Human Rights

Tajikistan repatriates over 100 citizens from Syria camps

By Al-Mashareq and AFP

A child peers out of a bus full of women and children from families of ISIS fighters after Kurdish authorities in Syria handed them over to Tajikistan in 2022. [Delil SOULEIMAN / AFP]

A child peers out of a bus full of women and children from families of ISIS fighters after Kurdish authorities in Syria handed them over to Tajikistan in 2022. [Delil SOULEIMAN / AFP]

DUSHANBE, Tajikistan -- Tajikistan has repatriated another 104 women and children from Syria, where hundreds of its citizens were recruited into extremist groups, the Tajik foreign ministry said Sunday (May 21).

The group included 31 women and 73 children, as well as "five citizens of Kazakhstan -- a mother and her four children -- at the demand of Kazakh authorities", a ministry spokesman said.

Most of the foreign nationals who are being held in Kurdish-run camps in northeastern Syria are the wives and children of militants who were recruited by the "Islamic State of Iraq and Syria" (ISIS).

The men travelled to Syria and Iraq to fight for ISIS along with thousands of other foreign fighters drawn in by the group's propaganda efforts.

Many were killed there, leaving their wives as widows, stranded with their children in Syria and facing a host of problems.

Last July, the Kurdish administration of north and east Syria handed Tajikistan 146 women and children related to ISIS elements, in the first such repatriation to the ex-Soviet state.

As of early May, an estimated 600 Tajik women and children remain in Iraq and Syria, according to the Tajik government.

In Syria, most are being held in two overcrowded and crime-ridden camps in the northeastern province of al-Hasakeh: al-Hol and Roj.

The repatriation push comes amid ongoing violence linked to extremists inside the camps and reports that ISIS has been recruiting youth in the camps.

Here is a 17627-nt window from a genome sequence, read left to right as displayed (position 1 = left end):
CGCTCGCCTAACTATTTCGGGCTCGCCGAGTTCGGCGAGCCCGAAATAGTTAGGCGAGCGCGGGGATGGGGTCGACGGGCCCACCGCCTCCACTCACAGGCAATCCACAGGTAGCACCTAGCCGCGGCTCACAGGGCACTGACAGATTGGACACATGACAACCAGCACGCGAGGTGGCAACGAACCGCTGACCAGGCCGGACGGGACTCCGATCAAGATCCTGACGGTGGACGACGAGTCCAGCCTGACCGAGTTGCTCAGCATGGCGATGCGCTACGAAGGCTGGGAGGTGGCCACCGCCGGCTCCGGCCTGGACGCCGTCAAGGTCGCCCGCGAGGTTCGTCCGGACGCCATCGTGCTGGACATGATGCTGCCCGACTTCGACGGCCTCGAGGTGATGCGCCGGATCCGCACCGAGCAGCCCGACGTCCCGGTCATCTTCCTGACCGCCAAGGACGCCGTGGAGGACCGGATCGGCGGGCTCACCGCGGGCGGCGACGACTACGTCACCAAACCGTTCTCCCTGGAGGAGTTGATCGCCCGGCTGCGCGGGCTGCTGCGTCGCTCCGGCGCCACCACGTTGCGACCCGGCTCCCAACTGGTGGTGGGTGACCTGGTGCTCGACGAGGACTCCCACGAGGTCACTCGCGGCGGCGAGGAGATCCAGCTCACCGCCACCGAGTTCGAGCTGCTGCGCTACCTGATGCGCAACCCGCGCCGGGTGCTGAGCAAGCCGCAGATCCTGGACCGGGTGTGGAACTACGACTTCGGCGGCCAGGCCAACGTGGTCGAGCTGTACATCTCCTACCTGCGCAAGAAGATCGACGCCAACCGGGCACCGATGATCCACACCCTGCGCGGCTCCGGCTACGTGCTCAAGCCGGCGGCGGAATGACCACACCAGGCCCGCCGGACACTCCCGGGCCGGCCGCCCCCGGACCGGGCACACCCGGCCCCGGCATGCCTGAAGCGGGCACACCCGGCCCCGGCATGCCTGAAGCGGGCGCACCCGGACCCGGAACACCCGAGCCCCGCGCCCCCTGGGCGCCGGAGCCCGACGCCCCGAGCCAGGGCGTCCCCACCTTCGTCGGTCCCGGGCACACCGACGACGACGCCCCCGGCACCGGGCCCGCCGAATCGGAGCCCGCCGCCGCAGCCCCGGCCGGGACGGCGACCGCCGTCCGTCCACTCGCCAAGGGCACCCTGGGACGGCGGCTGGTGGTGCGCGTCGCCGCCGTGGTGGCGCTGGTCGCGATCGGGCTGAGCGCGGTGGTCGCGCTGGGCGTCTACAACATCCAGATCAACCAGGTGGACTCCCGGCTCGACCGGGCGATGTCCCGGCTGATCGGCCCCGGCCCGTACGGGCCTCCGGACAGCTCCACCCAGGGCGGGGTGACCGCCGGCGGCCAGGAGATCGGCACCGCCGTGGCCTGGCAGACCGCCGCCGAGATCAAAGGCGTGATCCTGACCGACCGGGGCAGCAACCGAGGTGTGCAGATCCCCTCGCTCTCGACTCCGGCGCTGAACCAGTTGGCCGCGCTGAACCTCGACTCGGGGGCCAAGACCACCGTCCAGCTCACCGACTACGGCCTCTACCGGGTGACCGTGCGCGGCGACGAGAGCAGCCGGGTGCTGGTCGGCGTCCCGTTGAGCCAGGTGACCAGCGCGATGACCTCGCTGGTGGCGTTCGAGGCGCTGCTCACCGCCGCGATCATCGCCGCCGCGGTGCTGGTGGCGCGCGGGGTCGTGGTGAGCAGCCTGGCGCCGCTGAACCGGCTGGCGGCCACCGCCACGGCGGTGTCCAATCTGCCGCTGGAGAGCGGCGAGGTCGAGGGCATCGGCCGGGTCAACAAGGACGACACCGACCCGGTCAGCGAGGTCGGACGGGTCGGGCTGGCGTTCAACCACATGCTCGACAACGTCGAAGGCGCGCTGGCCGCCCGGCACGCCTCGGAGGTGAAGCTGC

Last year, the Syrian Democratic Forces (SDF) and the Kurdish internal security forces (Asayesh) led a massive campaign to purge al-Hol of ISIS cells in the wake of a surge in killings and kidnappings inside the camp.

Security forces discovered that ISIS cells had been using tents in the camp to train children to carry and use weapons and to disseminate terrorist ideology.

Instruments of torture were found, in addition to improvised explosive devices (IEDs) and phones and laptops that belonged to the group.

Some tents had been used as "sharia courts", with residents who oppose ISIS being detained and tortured by the extremists.

Repeated calls for repatriation

According to Human Rights Watch, more than 41,000 foreign citizens -- the majority under 12 years old -- are being held in camps and prisons in northeast Syria over alleged ISIS links.

Kurdish authorities have called on countries repeatedly to repatriate their citizens, but foreign governments have allowed only a trickle to return home, fearing security threats and domestic political backlash.

The United States also has made the repatriation push a priority.

In a statement issued on March 23 -- the fourth anniversary of ISIS's territorial defeat in Syria -- the US State Department reiterated its commitment to identifying and advancing solutions for the tens of thousands of detainees still languishing in al-Hol and Roj.

Children in al-Hol "are in daily danger of indoctrination to violence", US Central Command (CENTCOM) said in a March 18 statement, adding that teenagers with foreign parents "expressed a desire to return to their country of origin".

"These camps represent not only a flashpoint of human suffering but also an enduring security risk as the more than 30,000 children housed in them are in danger of ISIS indoctrination," CENTCOM commander Gen. Michael "Erik" Kurilla said April 6.

"The only long-term solution to this crisis is the successful rehabilitation, repatriation, and reintegration of al-Hol and al-Roj camp residents back to their countries of origin," he said.

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